You will also need to cut as many strips of ¾” plywood as you have steps; as long as your steps need to be wide, plus double the thickness of the plywood. So a 48” wide step with 7” rise will need a piece of plywood 7” x 49 ½”. These are to be screwed to the front of each step on the plywood profiles, leaving the top of the step open. Be sure to screw the form together with long screws, as it must hold the weight of the concrete, while it is setting.
The form must be placed where you want the steps to be and anchored in place. Use 2”x 4”s, pointed at the bottom end, to hold the form in place, with additional pieces of 2”x 4”s as angled braces, to keep the sides from spreading at the top. If anything, you want to overdo it on the bracing, as fixing any mistakes with concrete is extremely difficult.
Pouring the Concrete
Before pouring the concrete, coat the form with oil to help prevent the concrete from sticking to it. Some people leave this step out, but in doing so, they often end up with splinters from the wood stuck to their steps.
You may want to add some filler inside the area, to help take up space and reduce the amount of concrete you need. If you have rocks sitting around your property, they make excellent filler. You can also fill it with dirt, creating a well packed down pile in the middle, but leaving at least four inches of space all around.
It is a good idea to add some metal reinforcement inside your step, before pouring the concrete. This can be done with rebar or remesh. Remesh is a stiff, welded wire grid, which is often used in pouring concrete patios, sidewalks and other light-duty structures. It will work ideally for steps as well. The rebar or remesh needs to be suspended in the form, so that it will sit below the surface level of the steps, but not sit on the ground. Ideally, you want it 2 to 4 inches below the surface.
Now that everything is ready, you can mix your concrete and pour it into your form or call for a truck to deliver ready-mix concrete to your home. As a general rule of thumb, if you need more than 20 bags of concrete, you’re better off getting ready-mix, than trying to mix it yourself.
Fill the form all the way, flush with the top, starting with the bottom step and working your way up. You want to get rid of any air pockets, by a combination of spading the concrete, inside the form (to break open air bubbles) and tapping the outside of the form with a hammer, to vibrate it and get the concrete to settle.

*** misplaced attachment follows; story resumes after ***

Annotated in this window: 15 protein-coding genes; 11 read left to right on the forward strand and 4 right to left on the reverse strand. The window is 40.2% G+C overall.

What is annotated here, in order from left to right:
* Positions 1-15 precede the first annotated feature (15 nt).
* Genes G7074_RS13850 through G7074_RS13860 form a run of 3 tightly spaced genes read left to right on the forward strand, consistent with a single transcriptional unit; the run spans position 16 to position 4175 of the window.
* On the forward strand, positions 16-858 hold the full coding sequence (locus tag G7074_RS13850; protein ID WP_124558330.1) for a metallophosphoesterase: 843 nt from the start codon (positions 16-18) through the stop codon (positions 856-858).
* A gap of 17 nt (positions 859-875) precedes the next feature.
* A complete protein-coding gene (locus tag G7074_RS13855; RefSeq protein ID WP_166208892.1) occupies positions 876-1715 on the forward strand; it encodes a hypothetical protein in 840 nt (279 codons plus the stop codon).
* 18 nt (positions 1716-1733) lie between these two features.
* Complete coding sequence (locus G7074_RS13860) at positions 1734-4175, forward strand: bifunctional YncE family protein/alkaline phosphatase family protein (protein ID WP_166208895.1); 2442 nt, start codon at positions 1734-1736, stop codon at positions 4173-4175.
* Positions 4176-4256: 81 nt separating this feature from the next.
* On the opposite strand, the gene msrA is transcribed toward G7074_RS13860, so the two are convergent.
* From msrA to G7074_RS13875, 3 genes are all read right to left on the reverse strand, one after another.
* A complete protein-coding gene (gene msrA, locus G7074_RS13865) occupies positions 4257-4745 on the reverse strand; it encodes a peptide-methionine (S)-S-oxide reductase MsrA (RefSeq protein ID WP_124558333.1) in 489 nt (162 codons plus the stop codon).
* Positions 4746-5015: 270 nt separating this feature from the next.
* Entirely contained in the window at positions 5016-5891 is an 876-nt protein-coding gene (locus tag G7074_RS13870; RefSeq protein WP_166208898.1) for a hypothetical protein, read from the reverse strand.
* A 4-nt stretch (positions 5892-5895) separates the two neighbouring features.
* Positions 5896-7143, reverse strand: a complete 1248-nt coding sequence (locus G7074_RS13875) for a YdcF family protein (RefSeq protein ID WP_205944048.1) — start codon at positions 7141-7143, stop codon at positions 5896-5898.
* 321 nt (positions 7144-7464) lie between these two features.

The concrete may settle, leaving low spots, as you pour it and tap the form. That’s okay, continue filling the form, then go back and top off any low spots with more concrete. By this time, the concrete will have started to stiffen up and should not sag again.
Finishing & Curing the Concrete
With your form fully filed, use a hand float to smooth out and level the surface of the concrete. You want to float it enough that the “cream” (excess water) rises to the top. Allow the bleed water to dissipate, then texture the top of the concrete by brushing over it with a stiff broom. This will help keep the surface of the concrete from becoming slippery when wet.
If you are planning on edging your concrete, to give it a radiused edge, it is done at this time, using a steel hand edger. This is not a requirement, but provide a more professional finish to your concrete step.
Once the concrete has set to the point where it will no longer gun, disassemble the form and remove it, starting by removing the riser boards. You should be able to do this about one hour after finishing your pour. Wait until the next morning to remove the side boards. If there are any air pockets or voids in your concrete, fill them with concrete patch material.
Concrete does not dry, but rather cures. It hardens by a chemical reaction between the minerals in the cement and water. So you need to keep the concrete wet, while it is setting. It is best to keep it constantly wet for two to five days after pouring. By then, it should be fully cured.